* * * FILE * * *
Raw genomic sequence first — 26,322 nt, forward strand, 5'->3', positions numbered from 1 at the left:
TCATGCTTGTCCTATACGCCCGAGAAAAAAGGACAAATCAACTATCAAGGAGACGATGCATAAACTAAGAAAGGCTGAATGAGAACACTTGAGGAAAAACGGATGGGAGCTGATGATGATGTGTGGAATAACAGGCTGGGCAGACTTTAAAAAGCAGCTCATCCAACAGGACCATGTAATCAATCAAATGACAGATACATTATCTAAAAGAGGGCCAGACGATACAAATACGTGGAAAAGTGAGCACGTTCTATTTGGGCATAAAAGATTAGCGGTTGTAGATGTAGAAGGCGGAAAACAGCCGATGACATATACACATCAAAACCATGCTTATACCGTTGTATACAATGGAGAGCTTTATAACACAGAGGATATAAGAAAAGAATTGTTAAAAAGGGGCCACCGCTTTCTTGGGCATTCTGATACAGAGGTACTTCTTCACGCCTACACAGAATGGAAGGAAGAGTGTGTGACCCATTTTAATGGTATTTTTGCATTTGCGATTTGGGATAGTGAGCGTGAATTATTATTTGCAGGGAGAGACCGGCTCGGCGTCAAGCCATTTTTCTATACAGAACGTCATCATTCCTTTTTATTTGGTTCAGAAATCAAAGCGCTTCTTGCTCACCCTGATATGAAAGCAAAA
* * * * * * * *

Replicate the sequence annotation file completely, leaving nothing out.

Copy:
Raw genomic sequence first — 26,322 nt, forward strand, 5'->3', positions numbered from 1 at the left:
TCATGCTTGTCCTATACGCCCGAGAAAAAAGGACAAATCAACTATCAAGGAGACGATGCATAAACTAAGAAAGGCTGAATGAGAACACTTGAGGAAAAACGGATGGGAGCTGATGATGATGTGTGGAATAACAGGCTGGGCAGACTTTAAAAAGCAGCTCATCCAACAGGACCATGTAATCAATCAAATGACAGATACATTATCTAAAAGAGGGCCAGACGATACAAATACGTGGAAAAGTGAGCACGTTCTATTTGGGCATAAAAGATTAGCGGTTGTAGATGTAGAAGGCGGAAAACAGCCGATGACATATACACATCAAAACCATGCTTATACCGTTGTATACAATGGAGAGCTTTATAACACAGAGGATATAAGAAAAGAATTGTTAAAAAGGGGCCACCGCTTTCTTGGGCATTCTGATACAGAGGTACTTCTTCACGCCTACACAGAATGGAAGGAAGAGTGTGTGACCCATTTTAATGGTATTTTTGCATTTGCGATTTGGGATAGTGAGCGTGAATTATTATTTGCAGGGAGAGACCGGCTCGGCGTCAAGCCATTTTTCTATACAGAACGTCATCATTCCTTTTTATTTGGTTCAGAAATCAAAGCGCTTCTTGCTCACCCTGATATGAAAGCAAAA